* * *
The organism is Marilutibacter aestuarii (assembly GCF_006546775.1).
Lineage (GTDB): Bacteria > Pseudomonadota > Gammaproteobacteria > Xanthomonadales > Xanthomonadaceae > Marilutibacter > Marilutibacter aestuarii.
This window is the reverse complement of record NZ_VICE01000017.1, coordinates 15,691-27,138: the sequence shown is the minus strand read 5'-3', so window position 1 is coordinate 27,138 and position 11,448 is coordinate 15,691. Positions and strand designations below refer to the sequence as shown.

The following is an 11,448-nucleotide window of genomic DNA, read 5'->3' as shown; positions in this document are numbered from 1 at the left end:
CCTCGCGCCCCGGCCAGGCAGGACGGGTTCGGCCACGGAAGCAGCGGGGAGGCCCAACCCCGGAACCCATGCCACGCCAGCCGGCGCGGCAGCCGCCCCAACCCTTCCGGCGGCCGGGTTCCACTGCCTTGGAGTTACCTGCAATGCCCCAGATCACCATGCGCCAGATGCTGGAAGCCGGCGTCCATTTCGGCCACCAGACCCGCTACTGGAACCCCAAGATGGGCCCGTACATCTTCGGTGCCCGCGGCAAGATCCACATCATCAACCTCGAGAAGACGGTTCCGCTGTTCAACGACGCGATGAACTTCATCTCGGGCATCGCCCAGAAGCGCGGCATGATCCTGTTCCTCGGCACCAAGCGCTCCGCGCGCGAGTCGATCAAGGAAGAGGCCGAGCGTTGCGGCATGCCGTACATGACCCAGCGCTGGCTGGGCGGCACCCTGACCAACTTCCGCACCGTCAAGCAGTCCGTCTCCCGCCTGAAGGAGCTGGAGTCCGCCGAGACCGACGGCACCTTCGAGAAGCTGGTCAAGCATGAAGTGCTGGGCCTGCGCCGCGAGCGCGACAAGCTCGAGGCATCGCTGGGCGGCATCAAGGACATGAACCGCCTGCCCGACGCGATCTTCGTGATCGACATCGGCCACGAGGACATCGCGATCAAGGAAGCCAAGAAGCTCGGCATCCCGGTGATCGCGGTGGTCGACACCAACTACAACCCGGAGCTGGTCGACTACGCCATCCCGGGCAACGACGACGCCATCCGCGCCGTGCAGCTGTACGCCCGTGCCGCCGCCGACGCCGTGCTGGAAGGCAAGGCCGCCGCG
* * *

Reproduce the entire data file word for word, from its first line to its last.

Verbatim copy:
The organism is Marilutibacter aestuarii (assembly GCF_006546775.1).
Lineage (GTDB): Bacteria > Pseudomonadota > Gammaproteobacteria > Xanthomonadales > Xanthomonadaceae > Marilutibacter > Marilutibacter aestuarii.
This window is the reverse complement of record NZ_VICE01000017.1, coordinates 15,691-27,138: the sequence shown is the minus strand read 5'-3', so window position 1 is coordinate 27,138 and position 11,448 is coordinate 15,691. Positions and strand designations below refer to the sequence as shown.

The following is an 11,448-nucleotide window of genomic DNA, read 5'->3' as shown; positions in this document are numbered from 1 at the left end:
CCTCGCGCCCCGGCCAGGCAGGACGGGTTCGGCCACGGAAGCAGCGGGGAGGCCCAACCCCGGAACCCATGCCACGCCAGCCGGCGCGGCAGCCGCCCCAACCCTTCCGGCGGCCGGGTTCCACTGCCTTGGAGTTACCTGCAATGCCCCAGATCACCATGCGCCAGATGCTGGAAGCCGGCGTCCATTTCGGCCACCAGACCCGCTACTGGAACCCCAAGATGGGCCCGTACATCTTCGGTGCCCGCGGCAAGATCCACATCATCAACCTCGAGAAGACGGTTCCGCTGTTCAACGACGCGATGAACTTCATCTCGGGCATCGCCCAGAAGCGCGGCATGATCCTGTTCCTCGGCACCAAGCGCTCCGCGCGCGAGTCGATCAAGGAAGAGGCCGAGCGTTGCGGCATGCCGTACATGACCCAGCGCTGGCTGGGCGGCACCCTGACCAACTTCCGCACCGTCAAGCAGTCCGTCTCCCGCCTGAAGGAGCTGGAGTCCGCCGAGACCGACGGCACCTTCGAGAAGCTGGTCAAGCATGAAGTGCTGGGCCTGCGCCGCGAGCGCGACAAGCTCGAGGCATCGCTGGGCGGCATCAAGGACATGAACCGCCTGCCCGACGCGATCTTCGTGATCGACATCGGCCACGAGGACATCGCGATCAAGGAAGCCAAGAAGCTCGGCATCCCGGTGATCGCGGTGGTCGACACCAACTACAACCCGGAGCTGGTCGACTACGCCATCCCGGGCAACGACGACGCCATCCGCGCCGTGCAGCTGTACGCCCGTGCCGCCGCCGACGCCGTGCTGGAAGGCAAGGCCGCCGCG